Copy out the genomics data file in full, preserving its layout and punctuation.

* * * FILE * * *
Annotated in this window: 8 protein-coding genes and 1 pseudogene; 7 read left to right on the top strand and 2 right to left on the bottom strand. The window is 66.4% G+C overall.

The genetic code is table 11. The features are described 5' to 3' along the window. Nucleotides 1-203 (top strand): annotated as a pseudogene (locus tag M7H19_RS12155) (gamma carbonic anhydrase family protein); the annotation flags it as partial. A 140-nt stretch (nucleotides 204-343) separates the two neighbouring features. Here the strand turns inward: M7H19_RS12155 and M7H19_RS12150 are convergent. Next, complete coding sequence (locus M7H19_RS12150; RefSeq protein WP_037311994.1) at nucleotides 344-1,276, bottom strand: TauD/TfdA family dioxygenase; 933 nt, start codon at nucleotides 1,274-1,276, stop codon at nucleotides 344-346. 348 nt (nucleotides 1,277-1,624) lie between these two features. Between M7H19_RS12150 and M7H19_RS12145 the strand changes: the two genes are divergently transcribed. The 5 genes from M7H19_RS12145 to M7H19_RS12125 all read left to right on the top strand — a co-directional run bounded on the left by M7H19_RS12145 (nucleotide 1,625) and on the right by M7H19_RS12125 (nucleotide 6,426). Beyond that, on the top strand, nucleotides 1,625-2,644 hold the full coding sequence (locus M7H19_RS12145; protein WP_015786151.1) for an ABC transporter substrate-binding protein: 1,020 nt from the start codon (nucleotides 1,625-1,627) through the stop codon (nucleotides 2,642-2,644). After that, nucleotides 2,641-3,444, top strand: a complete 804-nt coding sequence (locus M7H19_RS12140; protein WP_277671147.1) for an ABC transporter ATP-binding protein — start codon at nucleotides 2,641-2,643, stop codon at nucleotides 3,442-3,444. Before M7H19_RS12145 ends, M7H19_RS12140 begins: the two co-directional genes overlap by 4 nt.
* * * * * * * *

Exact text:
Annotated in this window: 8 protein-coding genes and 1 pseudogene; 7 read left to right on the top strand and 2 right to left on the bottom strand. The window is 66.4% G+C overall.

The genetic code is table 11. The features are described 5' to 3' along the window. Nucleotides 1-203 (top strand): annotated as a pseudogene (locus tag M7H19_RS12155) (gamma carbonic anhydrase family protein); the annotation flags it as partial. A 140-nt stretch (nucleotides 204-343) separates the two neighbouring features. Here the strand turns inward: M7H19_RS12155 and M7H19_RS12150 are convergent. Next, complete coding sequence (locus M7H19_RS12150; RefSeq protein WP_037311994.1) at nucleotides 344-1,276, bottom strand: TauD/TfdA family dioxygenase; 933 nt, start codon at nucleotides 1,274-1,276, stop codon at nucleotides 344-346. 348 nt (nucleotides 1,277-1,624) lie between these two features. Between M7H19_RS12150 and M7H19_RS12145 the strand changes: the two genes are divergently transcribed. The 5 genes from M7H19_RS12145 to M7H19_RS12125 all read left to right on the top strand — a co-directional run bounded on the left by M7H19_RS12145 (nucleotide 1,625) and on the right by M7H19_RS12125 (nucleotide 6,426). Beyond that, on the top strand, nucleotides 1,625-2,644 hold the full coding sequence (locus M7H19_RS12145; protein WP_015786151.1) for an ABC transporter substrate-binding protein: 1,020 nt from the start codon (nucleotides 1,625-1,627) through the stop codon (nucleotides 2,642-2,644). After that, nucleotides 2,641-3,444, top strand: a complete 804-nt coding sequence (locus M7H19_RS12140; protein WP_277671147.1) for an ABC transporter ATP-binding protein — start codon at nucleotides 2,641-2,643, stop codon at nucleotides 3,442-3,444. Before M7H19_RS12145 ends, M7H19_RS12140 begins: the two co-directional genes overlap by 4 nt.